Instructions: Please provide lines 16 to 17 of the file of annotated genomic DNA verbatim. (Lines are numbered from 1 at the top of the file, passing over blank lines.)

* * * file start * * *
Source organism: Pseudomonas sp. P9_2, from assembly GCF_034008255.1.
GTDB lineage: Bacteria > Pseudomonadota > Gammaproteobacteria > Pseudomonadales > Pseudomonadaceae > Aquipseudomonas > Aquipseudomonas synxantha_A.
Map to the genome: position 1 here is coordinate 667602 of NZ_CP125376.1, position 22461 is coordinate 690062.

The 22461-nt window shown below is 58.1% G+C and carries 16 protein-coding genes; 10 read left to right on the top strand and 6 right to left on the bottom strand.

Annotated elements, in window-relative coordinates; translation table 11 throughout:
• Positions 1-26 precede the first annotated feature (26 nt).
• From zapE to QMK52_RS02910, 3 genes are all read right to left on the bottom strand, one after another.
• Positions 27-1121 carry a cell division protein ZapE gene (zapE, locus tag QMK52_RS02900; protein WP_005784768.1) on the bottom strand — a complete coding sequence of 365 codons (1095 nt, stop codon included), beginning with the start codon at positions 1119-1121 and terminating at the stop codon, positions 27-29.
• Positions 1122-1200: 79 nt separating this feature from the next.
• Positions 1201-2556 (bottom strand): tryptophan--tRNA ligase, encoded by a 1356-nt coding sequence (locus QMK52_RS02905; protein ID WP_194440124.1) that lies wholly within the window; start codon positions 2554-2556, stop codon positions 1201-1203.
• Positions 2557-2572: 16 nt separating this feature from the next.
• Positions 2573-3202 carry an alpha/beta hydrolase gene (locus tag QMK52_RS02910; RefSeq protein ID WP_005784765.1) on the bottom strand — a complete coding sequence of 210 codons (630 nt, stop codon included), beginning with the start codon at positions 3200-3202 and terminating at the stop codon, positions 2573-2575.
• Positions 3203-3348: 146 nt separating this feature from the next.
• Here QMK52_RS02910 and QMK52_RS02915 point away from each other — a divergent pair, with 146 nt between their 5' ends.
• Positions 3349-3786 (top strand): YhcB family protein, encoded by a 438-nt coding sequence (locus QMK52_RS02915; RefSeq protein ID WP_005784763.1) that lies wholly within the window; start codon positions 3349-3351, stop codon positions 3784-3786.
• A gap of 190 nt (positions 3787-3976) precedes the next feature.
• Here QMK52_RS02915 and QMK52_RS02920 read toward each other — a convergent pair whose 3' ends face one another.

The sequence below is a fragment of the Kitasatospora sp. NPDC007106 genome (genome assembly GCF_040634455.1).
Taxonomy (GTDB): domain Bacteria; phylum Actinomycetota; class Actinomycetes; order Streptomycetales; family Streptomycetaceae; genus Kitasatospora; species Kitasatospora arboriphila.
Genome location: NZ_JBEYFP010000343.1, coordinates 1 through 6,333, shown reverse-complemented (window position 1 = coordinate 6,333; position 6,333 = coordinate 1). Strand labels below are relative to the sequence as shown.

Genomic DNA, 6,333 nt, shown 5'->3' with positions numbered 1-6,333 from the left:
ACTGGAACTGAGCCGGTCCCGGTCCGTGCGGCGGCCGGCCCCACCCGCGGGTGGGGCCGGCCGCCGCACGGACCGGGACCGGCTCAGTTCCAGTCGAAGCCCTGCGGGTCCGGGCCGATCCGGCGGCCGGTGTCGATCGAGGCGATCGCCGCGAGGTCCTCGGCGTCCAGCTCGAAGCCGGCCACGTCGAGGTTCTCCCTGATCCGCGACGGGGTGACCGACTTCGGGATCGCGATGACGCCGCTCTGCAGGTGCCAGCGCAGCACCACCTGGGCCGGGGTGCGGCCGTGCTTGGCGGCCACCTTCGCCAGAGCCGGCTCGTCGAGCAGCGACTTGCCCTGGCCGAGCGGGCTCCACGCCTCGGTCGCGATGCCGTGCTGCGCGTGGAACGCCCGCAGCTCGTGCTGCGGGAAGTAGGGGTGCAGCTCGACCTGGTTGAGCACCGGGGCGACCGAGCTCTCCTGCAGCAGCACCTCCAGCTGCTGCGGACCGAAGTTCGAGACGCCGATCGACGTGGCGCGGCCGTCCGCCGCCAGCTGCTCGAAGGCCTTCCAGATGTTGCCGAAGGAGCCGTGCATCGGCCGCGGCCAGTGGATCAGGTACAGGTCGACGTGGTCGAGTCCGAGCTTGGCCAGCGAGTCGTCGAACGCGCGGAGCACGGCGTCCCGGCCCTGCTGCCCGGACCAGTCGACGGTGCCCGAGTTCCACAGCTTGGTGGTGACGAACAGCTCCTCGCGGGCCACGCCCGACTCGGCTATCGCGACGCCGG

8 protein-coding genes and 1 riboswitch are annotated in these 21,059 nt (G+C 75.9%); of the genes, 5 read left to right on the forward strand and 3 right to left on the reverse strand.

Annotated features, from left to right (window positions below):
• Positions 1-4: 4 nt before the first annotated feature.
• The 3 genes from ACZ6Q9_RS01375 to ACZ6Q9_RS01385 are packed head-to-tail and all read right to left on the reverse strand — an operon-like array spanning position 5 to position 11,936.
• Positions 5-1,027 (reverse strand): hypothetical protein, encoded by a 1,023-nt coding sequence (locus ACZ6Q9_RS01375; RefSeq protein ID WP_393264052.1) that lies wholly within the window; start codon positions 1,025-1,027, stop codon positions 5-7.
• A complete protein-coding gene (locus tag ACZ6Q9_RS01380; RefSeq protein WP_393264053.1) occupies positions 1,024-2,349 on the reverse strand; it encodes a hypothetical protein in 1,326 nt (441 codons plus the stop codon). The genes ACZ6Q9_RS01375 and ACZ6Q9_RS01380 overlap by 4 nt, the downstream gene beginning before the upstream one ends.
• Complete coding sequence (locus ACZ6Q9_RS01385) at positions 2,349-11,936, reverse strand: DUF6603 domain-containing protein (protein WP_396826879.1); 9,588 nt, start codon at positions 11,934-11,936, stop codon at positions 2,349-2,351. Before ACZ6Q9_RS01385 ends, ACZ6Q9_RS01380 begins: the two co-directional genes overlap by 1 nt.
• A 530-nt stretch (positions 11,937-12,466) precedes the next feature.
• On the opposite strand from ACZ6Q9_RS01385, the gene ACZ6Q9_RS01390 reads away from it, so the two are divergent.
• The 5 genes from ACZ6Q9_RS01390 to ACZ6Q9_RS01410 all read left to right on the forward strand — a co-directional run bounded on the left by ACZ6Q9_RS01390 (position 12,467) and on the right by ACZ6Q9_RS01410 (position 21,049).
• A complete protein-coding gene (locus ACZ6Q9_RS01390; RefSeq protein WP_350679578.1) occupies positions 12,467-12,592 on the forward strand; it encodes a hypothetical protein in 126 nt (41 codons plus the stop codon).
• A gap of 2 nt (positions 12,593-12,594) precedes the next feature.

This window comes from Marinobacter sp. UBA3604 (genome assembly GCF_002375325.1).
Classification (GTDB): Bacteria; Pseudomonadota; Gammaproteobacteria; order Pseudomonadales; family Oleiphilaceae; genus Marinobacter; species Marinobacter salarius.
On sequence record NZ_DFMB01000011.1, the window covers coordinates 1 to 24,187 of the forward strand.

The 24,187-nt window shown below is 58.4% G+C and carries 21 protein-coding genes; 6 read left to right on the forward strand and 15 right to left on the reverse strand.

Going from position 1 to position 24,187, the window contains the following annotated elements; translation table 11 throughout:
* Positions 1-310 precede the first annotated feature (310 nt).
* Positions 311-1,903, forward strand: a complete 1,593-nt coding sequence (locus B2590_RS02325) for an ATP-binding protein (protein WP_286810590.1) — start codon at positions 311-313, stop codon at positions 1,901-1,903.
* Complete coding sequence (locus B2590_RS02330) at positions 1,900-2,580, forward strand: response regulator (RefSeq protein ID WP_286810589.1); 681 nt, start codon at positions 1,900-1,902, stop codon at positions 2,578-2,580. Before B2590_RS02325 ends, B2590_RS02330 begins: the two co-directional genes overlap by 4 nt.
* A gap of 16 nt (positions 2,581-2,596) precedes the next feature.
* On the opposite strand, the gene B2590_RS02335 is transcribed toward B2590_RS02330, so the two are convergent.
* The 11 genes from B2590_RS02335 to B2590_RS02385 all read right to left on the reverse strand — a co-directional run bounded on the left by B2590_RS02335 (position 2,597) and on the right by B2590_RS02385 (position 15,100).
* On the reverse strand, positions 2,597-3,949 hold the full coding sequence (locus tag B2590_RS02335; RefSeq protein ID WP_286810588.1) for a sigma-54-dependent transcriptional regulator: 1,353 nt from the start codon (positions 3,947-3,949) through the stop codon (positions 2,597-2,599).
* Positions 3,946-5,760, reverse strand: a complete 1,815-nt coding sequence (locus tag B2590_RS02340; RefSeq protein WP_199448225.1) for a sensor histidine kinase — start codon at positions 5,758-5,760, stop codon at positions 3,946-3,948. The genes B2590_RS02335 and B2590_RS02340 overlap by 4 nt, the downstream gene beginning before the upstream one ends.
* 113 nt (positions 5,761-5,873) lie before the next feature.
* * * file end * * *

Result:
• A gap of 190 nt (positions 3787-3976) precedes the next feature.
• Here QMK52_RS02915 and QMK52_RS02920 read toward each other — a convergent pair whose 3' ends face one another.